Code-switching and code-mixing which are linguistic phenomena in bilingual societies are inevitable consequences of language contacts. These linguistic features which are also referred to as style shift are in some quarters considered as pointers to linguistic incompetence in bilinguals. This paper distinguishes between the two linguistic concepts and addresses the question: Whether or not they are index of linguistic non-proficiency in Nigerian bilinguals based on English and the three major endogenous languages (Hausa, Igbo and Yoruba). Chomskyian Generative Grammar and the Systemic Functional Linguistics serve as the template for this study with data gathered from English and Nigerian endogenous languages’ bilinguals. Among other things, the study found out that code-switching requires a mastery of more than one code while code-mixing, to a greater degree, can conceal incompetence. However, this is not in all cases.
Oluwatobi, F (2019). Sociolinguistics: Code mixing and Code switching. Afribary.com: Retrieved August 25, 2019, from https://afribary.com/works/sociolinguistics-code-mixing-and-code-switching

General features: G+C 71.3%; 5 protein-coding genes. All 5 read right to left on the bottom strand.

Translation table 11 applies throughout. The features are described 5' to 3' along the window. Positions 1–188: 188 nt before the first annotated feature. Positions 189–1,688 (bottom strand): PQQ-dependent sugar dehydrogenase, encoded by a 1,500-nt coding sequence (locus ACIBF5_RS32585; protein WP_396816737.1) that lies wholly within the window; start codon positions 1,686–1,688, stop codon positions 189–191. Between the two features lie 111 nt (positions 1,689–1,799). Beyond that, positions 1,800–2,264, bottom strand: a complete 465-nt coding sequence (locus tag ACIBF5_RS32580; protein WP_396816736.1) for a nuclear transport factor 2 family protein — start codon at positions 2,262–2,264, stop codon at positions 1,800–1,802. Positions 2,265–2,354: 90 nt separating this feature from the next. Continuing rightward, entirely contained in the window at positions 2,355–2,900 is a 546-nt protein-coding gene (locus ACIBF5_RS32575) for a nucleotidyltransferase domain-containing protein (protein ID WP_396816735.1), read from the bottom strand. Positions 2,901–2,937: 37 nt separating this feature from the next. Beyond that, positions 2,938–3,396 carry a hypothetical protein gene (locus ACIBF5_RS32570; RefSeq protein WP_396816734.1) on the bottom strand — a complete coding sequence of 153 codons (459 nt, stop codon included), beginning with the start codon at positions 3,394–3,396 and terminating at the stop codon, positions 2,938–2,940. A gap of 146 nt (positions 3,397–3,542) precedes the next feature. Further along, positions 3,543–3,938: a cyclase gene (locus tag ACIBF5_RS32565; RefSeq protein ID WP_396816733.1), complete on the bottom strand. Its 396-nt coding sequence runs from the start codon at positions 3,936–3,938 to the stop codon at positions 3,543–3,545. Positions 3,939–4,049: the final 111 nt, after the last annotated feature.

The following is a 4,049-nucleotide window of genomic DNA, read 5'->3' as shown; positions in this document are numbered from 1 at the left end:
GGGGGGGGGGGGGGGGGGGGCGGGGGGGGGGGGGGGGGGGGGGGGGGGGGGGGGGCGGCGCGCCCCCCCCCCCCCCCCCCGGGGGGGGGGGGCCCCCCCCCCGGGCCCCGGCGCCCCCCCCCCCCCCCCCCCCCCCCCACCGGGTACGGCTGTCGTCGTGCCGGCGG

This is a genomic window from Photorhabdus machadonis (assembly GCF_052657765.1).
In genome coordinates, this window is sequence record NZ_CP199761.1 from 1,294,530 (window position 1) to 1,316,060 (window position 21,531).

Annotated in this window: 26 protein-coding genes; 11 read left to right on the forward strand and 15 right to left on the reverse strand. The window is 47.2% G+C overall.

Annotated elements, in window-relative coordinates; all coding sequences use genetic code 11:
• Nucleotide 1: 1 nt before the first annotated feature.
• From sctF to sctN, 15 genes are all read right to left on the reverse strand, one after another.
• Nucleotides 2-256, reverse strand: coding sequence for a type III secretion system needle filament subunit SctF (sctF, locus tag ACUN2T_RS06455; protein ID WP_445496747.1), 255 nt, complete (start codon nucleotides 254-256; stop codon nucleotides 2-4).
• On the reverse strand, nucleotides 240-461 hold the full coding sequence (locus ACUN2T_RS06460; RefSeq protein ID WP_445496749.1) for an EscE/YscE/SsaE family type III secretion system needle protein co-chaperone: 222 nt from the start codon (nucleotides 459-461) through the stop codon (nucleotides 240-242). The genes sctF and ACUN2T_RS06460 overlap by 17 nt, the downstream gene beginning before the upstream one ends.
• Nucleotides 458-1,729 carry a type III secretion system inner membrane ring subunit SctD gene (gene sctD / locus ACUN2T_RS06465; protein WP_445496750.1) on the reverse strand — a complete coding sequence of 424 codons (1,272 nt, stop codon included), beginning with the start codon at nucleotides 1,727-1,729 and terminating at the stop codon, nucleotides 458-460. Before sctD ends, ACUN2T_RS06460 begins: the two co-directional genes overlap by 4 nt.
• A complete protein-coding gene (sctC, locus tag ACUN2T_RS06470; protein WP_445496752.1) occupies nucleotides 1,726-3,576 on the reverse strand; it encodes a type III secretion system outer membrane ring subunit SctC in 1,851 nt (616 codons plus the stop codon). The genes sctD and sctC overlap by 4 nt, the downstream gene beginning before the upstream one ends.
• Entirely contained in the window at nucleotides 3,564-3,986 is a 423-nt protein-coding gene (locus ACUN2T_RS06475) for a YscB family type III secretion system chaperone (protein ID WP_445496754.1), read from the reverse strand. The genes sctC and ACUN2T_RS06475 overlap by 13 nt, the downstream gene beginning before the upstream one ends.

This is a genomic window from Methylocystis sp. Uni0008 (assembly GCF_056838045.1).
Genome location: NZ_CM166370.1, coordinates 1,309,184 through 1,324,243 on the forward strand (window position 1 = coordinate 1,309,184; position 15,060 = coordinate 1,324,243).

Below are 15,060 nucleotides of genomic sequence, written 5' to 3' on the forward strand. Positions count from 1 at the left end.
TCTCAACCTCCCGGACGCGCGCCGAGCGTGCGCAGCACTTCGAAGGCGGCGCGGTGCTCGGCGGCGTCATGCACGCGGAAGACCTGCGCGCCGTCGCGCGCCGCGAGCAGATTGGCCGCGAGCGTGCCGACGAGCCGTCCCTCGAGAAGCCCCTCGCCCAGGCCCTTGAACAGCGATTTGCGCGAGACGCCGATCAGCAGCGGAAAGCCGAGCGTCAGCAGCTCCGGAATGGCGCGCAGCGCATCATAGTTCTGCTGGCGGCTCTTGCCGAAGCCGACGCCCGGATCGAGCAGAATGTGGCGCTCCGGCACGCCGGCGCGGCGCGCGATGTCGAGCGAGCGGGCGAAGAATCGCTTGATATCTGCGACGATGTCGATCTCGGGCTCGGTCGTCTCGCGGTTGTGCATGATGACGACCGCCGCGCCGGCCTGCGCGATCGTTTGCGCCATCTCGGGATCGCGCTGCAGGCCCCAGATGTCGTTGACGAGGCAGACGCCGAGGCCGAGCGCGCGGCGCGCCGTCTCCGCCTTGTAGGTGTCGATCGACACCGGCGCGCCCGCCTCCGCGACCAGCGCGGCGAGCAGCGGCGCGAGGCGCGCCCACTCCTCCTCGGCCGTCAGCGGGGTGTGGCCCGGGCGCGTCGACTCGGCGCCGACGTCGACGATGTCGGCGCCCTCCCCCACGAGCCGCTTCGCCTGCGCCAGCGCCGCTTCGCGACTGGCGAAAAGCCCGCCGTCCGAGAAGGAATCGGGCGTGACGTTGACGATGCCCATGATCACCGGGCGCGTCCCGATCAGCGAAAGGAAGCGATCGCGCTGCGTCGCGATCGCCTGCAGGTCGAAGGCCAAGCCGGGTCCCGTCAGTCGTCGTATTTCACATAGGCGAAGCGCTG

Fasami, Oluwatobi. "Sociolinguistics: Code mixing and Code switching" Afribary.com. Afribary.com, 09 Aug. 2019, https://afribary.com/works/sociolinguistics-code-mixing-and-code-switching . Accessed 25 Aug. 2019.
Fasami, Oluwatobi. "Sociolinguistics: Code mixing and Code switching". Afribary.com, Afribary.com, 09 Aug. 2019. Web. 25 Aug. 2019. < https://afribary.com/works/sociolinguistics-code-mixing-and-code-switching >.
Fasami, Oluwatobi. "Sociolinguistics: Code mixing and Code switching" Afribary.com (2019). Accessed August 25, 2019. https://afribary.com/works/sociolinguistics-code-mixing-and-code-switching